# Obtain Envelope

Hello,

is there any function or library to obtain the envelope of a signal ?

Thank you all.

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You can do it using a Hilbert transform, like so:

``````using DSP, Plots
x = 0:0.1:200
y = sin.(x) .+ sin.(1.2x)
env = abs.(hilbert(y))
plot(x, y)
plot!(x, env)
plot!(x, -env)
`````` 9 Likes

line 4 should be `env = abs.(hilbert(y))`

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Could you give an example of what your signal source is? Depending on the field, “envelope” is not always a completely defined concept. For example, EMG signals commonly include tall and narrow peaks that would unduly distort an envelope calculated with the Hilbert transform method above. The most common method of obtaining the envelope for EMG signals is to full-wave rectify (ie `abs(x)`) and low pass filter.

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Thanks, updated!

3 Likes

Crystal radio to the rescue! My tech roots lie in shortwave and ham radio many many years ago and it’s neat when those basics come up in other contexts.

Thank you all for your input!

I work with signals from vibrating structures. Sometimes the signals are smooth and sometimes are non-smooth. They look quite similar to the plot in the link below: For this kind of signals , I think the approach mentioned by @ElOceanografo seems adequate. Is it apt also for signals non-symmetric respect to the time axis?

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I believe that the discrete Hilbert envelope technique used here may assume continuous, band-limited (non-aliased), periodic signals. One may want to taper the beginning and end of the signal to avoid a possible discontinuity there (from the assumed periodicity).

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One example of the Hilbert envelope of a signal which is not periodic, not band-limited and not continuous:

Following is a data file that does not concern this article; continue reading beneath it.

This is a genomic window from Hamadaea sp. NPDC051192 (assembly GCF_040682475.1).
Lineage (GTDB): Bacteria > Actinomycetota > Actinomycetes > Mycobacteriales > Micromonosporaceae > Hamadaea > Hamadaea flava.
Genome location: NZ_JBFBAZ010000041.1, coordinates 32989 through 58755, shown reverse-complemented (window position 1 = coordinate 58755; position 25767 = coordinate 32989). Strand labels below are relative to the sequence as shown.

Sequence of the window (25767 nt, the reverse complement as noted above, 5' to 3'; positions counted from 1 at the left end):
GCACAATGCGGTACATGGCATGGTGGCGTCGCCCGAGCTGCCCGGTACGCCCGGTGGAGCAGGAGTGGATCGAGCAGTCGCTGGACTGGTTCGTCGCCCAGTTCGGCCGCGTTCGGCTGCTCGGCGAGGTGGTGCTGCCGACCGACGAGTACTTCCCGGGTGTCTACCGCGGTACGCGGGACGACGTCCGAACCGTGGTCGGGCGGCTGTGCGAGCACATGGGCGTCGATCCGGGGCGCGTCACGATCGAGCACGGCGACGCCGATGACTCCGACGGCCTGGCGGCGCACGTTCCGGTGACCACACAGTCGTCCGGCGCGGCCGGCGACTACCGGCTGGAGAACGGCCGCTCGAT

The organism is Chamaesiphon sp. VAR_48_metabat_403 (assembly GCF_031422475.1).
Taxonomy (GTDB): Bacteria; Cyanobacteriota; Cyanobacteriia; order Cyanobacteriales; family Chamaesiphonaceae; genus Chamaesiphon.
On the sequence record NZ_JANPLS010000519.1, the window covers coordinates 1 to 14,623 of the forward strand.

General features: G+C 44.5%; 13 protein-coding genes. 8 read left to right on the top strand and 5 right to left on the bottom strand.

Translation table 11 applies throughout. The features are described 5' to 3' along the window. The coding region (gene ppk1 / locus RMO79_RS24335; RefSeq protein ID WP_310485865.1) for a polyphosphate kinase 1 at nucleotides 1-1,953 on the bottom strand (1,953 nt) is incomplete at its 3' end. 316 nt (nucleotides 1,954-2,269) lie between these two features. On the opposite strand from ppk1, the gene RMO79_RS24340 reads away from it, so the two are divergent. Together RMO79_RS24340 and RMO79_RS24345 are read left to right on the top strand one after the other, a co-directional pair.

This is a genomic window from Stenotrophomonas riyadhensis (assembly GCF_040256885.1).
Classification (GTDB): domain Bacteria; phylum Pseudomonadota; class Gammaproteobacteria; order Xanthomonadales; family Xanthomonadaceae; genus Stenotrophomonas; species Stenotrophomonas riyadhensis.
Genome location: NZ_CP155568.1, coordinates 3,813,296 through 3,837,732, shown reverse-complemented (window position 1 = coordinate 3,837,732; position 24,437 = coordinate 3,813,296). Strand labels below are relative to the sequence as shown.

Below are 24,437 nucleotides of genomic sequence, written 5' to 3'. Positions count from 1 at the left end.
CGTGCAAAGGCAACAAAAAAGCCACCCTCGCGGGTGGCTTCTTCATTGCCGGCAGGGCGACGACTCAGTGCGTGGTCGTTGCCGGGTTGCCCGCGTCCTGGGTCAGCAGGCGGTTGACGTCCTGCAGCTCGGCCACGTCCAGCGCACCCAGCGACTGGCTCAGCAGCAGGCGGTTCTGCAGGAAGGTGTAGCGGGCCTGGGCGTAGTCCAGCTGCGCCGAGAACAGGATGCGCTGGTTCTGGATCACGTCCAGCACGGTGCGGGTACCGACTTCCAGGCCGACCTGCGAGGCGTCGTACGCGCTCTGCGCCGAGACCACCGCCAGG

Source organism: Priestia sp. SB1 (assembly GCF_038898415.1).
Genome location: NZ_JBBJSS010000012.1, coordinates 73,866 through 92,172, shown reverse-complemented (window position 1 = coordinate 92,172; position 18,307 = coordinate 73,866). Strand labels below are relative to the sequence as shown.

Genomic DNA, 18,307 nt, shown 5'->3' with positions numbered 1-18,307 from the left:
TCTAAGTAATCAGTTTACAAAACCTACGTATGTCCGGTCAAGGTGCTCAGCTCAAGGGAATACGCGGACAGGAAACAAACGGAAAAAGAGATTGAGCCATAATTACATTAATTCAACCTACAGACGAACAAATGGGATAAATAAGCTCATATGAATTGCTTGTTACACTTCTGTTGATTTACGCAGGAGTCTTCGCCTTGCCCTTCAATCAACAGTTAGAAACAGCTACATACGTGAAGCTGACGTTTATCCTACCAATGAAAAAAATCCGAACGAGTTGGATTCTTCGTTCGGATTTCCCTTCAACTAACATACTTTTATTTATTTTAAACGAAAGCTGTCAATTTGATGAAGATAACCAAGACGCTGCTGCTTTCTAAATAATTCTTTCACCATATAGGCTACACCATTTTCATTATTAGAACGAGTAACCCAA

``````using DSP, Plots
x = collect(-20:0.1:27)
y = [[-cos(u) for u in x if u<0]; 2*[cos(u)+cos(1.2u) for u in x if u>=0]];
env = abs.(hilbert(y))
plot(x, y)
plot!(x, env)
plot!(x, -env)
``````
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Neat example. If your application lets you ignore those transients (maybe you know a priori where they will be) it does pretty well.

2 Likes

An alternative approach to compute the envelope from local extremes using the functions findlocalmaxima() and findlocalminima() available in Images.jl package:

``````using Images, Plots
x = collect(-20:0.1:27)
y = [[-cos(u) for u in x if u<0]; 2*[cos(u)+cos(1.2u) for u in x if u>=0]];
maxy_ix = findlocalmaxima(y)
miny_ix = findlocalminima(y)
plot(x, y)
plot!(x[maxy_ix],y[maxy_ix])
plot!(x[miny_ix],y[miny_ix])
``````
4 Likes

Thank you for your valuable contributions. The solution via the Hilbert transform give me unfortunately too much additional high frequency content. I suspect given the non-smoothness of the input signal, although I am quite ignorant in the topic.

Would you recommend a way of filtering it? My goal is to have an estimate of mean, and standard deviation from the peak-to-peak amplitude of the signal. My current best bet is to apply a lowpass filter and then apply the Hilbert transform. So far looks quite good. I admit this is more theory than Julia, nonetheless Im quite thankful. Muchas gracias!

The local minima/maxima approach suggested by @rafael.guerra seems to work pretty well: 2 Likes

Do you know the signal’s frequency? If so the standard method is to do digital down conversion.

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